History Essay

Topics: Protestant Reformation, Martin Luther, Pope Pages: 5 (1792 words) Published: November 27, 2013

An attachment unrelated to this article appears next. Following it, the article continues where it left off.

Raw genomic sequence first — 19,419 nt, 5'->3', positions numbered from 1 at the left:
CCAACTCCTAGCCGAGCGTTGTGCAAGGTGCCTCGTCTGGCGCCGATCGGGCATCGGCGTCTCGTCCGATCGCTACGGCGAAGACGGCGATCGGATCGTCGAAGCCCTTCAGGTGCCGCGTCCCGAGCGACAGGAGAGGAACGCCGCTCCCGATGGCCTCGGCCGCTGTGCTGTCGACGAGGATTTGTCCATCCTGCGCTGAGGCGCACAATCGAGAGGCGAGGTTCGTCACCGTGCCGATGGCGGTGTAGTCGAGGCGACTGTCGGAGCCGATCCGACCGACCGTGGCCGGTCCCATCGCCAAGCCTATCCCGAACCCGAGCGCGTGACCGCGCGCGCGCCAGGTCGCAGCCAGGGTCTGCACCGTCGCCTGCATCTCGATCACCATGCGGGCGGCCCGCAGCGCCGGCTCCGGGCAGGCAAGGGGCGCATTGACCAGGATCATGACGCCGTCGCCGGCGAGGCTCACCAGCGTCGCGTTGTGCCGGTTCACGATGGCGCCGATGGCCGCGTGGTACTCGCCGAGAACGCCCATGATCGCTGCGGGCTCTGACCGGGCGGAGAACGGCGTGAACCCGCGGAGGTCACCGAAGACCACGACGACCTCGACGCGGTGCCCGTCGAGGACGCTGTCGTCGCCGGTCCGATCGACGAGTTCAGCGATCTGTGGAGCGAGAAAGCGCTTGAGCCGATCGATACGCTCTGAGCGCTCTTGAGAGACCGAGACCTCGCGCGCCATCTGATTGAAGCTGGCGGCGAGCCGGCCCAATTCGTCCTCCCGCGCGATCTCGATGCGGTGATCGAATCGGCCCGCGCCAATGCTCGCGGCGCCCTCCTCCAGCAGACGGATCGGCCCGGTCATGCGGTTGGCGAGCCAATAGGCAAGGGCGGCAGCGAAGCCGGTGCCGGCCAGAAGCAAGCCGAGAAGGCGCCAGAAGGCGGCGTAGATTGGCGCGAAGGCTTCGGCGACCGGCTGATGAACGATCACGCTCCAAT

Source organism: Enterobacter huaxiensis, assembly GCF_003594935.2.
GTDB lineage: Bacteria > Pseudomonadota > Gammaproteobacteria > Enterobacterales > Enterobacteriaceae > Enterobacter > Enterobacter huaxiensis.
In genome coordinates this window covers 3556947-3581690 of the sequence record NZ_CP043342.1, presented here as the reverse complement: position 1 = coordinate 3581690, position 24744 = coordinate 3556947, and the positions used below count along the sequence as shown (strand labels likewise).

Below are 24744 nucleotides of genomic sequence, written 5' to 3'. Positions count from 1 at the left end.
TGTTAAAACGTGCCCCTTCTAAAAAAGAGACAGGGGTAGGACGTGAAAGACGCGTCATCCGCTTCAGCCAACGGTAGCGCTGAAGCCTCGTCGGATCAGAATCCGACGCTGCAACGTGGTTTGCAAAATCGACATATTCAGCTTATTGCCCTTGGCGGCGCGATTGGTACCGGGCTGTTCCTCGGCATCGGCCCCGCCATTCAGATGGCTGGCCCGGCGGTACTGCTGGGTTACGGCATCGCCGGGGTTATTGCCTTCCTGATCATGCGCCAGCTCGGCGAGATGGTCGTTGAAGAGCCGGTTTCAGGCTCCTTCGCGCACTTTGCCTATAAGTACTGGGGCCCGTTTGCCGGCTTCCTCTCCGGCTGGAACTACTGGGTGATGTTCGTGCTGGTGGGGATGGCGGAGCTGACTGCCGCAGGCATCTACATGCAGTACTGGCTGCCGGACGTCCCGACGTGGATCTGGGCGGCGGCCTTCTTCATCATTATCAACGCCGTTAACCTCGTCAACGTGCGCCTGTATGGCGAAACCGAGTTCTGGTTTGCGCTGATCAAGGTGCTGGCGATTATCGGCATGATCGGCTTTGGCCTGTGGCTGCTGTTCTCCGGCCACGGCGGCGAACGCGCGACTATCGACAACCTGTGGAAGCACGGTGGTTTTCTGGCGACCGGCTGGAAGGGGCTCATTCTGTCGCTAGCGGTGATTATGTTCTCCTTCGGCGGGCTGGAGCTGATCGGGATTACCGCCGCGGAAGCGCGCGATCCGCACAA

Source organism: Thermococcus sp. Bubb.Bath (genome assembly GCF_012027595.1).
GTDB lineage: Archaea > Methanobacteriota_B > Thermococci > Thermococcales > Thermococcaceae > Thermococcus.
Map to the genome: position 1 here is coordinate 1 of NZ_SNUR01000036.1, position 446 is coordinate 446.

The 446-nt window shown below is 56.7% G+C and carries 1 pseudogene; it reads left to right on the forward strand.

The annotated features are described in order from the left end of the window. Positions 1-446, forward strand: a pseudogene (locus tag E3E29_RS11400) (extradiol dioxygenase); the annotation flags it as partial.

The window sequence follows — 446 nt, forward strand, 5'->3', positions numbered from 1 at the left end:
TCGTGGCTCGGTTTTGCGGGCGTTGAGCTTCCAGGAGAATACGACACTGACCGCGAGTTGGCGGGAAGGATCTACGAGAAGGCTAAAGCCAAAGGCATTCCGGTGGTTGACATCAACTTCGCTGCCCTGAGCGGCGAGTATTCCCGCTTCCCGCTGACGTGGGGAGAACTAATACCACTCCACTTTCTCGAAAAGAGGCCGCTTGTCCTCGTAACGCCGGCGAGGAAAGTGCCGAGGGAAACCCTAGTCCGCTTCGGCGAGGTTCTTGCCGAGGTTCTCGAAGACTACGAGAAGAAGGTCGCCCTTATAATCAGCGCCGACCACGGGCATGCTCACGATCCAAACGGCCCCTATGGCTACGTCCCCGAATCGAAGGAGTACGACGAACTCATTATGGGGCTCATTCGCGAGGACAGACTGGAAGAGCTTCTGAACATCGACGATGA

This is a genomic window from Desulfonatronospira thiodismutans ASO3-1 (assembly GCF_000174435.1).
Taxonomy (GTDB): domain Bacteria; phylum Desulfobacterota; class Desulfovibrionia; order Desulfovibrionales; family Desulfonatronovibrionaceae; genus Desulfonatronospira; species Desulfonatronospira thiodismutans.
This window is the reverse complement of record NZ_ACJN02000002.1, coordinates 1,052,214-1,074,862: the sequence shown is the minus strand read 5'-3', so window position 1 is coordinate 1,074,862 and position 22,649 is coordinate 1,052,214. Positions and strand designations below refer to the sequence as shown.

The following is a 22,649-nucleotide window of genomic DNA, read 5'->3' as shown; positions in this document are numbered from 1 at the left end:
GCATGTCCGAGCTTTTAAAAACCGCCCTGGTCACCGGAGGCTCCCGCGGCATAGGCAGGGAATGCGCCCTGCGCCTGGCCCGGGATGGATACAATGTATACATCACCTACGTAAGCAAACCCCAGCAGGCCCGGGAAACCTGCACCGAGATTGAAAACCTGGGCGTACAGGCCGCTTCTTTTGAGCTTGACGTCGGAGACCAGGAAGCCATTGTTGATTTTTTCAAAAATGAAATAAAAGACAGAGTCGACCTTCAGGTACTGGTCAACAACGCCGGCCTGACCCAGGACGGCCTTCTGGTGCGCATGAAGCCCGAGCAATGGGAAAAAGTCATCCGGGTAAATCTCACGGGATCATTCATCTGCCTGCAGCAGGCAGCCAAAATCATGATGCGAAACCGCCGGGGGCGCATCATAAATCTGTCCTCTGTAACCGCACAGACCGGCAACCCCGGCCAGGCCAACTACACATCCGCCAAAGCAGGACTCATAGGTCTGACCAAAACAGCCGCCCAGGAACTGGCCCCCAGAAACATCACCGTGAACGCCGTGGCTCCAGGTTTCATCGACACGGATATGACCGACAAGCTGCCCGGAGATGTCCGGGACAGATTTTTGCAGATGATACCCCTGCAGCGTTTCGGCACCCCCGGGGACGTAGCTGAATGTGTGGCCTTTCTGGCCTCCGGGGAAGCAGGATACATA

How accurate is it to say that corruption within the Catholic Church was the main reason for the German Reformation? [30 marks] On the 31st of October 1517, Martin Luther, a catholic monk at the time, pinned the 95 theses on the doors of Wittenberg Church and although unintended, this triggered theological debate about the state of the Catholic Church which ultimately led to the German Reformation. These theses were a list of complaints about corruption in the Catholic Church and in particular the selling of indulgences hoisted by Dominican friar John Tetzel. From there on Martin Luther’s personal protest would transform into a more widespread reformation due to the German laity’s grievances with corruption in the Catholic Church. However, other factors also played a part in heating up the climate of the reformation. Yet, it is accurate to say that the Corruption, both spiritually and monetarily, within the Catholic Church was the main reason for the spread of the German reformation. Another key factor of course was the role of Martin Luther himself, as the success of the reformation was based around the alternative Luther proposed to Catholicism, in the form of the more liberal and trustworthy, Lutheranism, after continuous debates with the catholic clergy. Furthermore the role of the humanists at the time was also important as it again supported the need for reformation. It is accurate to say that spiritual corruption within the Catholic Church was the main cause of the German reformation. It is important to consider the state of the Catholic Church prior to 1517. There seemed to be widespread acceptance of papal authority, the seven sacraments and even the purchase of indulgences. However, the anti-papal behaviour on a spiritual level reached far up the Clergy’s hierarchy, for example Pope Leo X, who was said to be infallible sold off more than 2,000 church offices which was clearly symony. Symony was one of 4 of the church’s major abuses, and as the Pope was so high up, the blatant corruption upset the laity. Luther went on to call out the Pope for these sorts of acts which led to the authority of the Pope being questioned. Again as the Pope was of such high status, the spiritual corruption was bound to support the reformation. Furthermore, the abuses of this sort; pluralism, nepotism, simony and absenteeism were becoming more and more rife. Only 10% of bishops resided in their parishes, Jean of Lorraine was made Archbishop of Metz at the age of three which was clearly nepotism. This unpopular, corrupt papacy was therefore a very significant factor of why the need for reform became more popular as it is clear that due to these crimes being pointed out, some of the German Laity were fuelled to support the reformation. Another way, in which spiritual corruption was a cause, was the lies regarding the holiness of indulgences and relics. The catholic clergy claimed that indulgences had the power to relieve years in purgatory if the followers paid for them. This became extensive when John Tetzel’s indulgences became the so called ‘most powerful.’ The reason that this form for spiritual corruption was so significant to the German Reformation is that it was because of indulgences that Luther primarily was outraged with. Luther saw these as immoral, as catholic clergymen were abusing both their spiritual status as well as the lack of education in society. This was the main reason why Luther made the 95 theses, to reform the abuses of the Catholic Church, and as said the 95 theses was the trigger that sparked the reformation. Lastly, most people believed in the power of religious relics and there was a total lack of scepticism. Relics that were obviously false were sold and worshipped. The promotion of this was another aspect of corruption that upset the more educated members of society as the church was deceiving the worshippers, again abusing their spiritual title. In the fifteenth and sixteenth century the spiritual...
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